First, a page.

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Writing Toolkit: How to evaluate resources

This guide contains tools to assist with the writing process

How to evaluate resources

You’ve been assigned a research paper.  You know what the professor wants, and you understand what types of information that you need to find.  You’ve talked to the librarians and know which databases contain the information you want, and you have designed a search strategy to get the information that you need.  You’ve started to retrieve information for your paper, now it is time to evaluate the information and ensure that it is what you are looking for.

  • Gather multiple sources

Before we do any evaluation, make sure that you have gathered information from multiple sources.  Don’t rely on only one source.  If you only use one source you will miss out on other points of view on the issue that you are researching.  You may also miss out on any corrections that are issued for the article that you’ve used.  A basic rule of thumb is that if a fact is repeated in multiple sources it is probably safe to use in your research.

  • Evaluate

Now that you’ve got the resources that you need, it is time to evaluate them.  We use the following criteria for our evaluation: reliability, validity, accuracy, authority, timeliness, and point of view/bias.

  • Reliability

Has this source been reliable in the past?  Does it have a peer review process?  Is it a reputable publisher?  What do the editors of the source do when they discover errors that have made it into publication?  If the author did a survey to get information for the article, did they survey enough randomly chosen people?  If the author did a chemical analysis of a substance, did they state the procedure clearly enough that you could duplicate the experiment and achieve the same results?  Was there a peer review process that reviewed the article and the research behind it?

  • Validity

Does the information that you’ve found make sense?  Is there enough information given so that you can duplicate results?   Did the author state their goal, and then use an easily followed progression to prove their point?  Was it easy to follow the author’s argument?  Did the author use a good argument to prove their point?  Is the author trying to manipulate their audience?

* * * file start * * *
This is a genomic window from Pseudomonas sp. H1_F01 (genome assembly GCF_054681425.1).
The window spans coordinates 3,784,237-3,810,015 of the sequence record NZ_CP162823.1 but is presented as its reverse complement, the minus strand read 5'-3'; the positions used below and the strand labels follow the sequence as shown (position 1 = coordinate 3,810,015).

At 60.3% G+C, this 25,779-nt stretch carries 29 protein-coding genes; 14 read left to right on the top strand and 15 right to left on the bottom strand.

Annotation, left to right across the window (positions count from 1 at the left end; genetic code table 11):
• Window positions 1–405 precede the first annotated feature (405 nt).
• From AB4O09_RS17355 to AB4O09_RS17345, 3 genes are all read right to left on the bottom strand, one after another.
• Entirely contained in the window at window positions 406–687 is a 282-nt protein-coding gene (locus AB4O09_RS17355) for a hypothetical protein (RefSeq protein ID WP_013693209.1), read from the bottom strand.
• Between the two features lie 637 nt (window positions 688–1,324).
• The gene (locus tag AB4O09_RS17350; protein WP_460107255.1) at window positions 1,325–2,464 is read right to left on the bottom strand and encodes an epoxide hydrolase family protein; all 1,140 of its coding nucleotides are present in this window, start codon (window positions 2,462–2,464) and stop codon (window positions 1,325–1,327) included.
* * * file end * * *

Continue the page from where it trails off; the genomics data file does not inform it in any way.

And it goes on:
• Accuracy

Is the information accurate?  Does it go into the detail that you need for your research?  Is the information relevant for your research?  Has the data been manipulated to deceive the reader?

  • Authority

Is the producer of the information in a position to know what they are talking about?  Does the author have the background to make the claims that they make? 

  • Timeliness

How current is the information?  How current do you need the information to be?  If the information is old, will that be a problem?  What were the characteristics of the culture that the information was created in?  If an item seems prejudicial now, was it prejudicial when the item was written?

  • Point of view/bias

What is the author trying to do with the information?  Does the author have a bias that affects the information presented?  Is the author trying to change your point of view?  Does this affect the validity of the information?  Are any of the author’s prejudices easily discernable, and do they affect the research?  Is the author using deception or manipulation in their paper?

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Your research is important to you.  You want to put your best work into it, and you want to do the best that you can on it.  Taking the time to evaluate your information can help you better understand your research and the issues underlying it, and it can help you realize any short comings in your research before it is too late to do anything about it.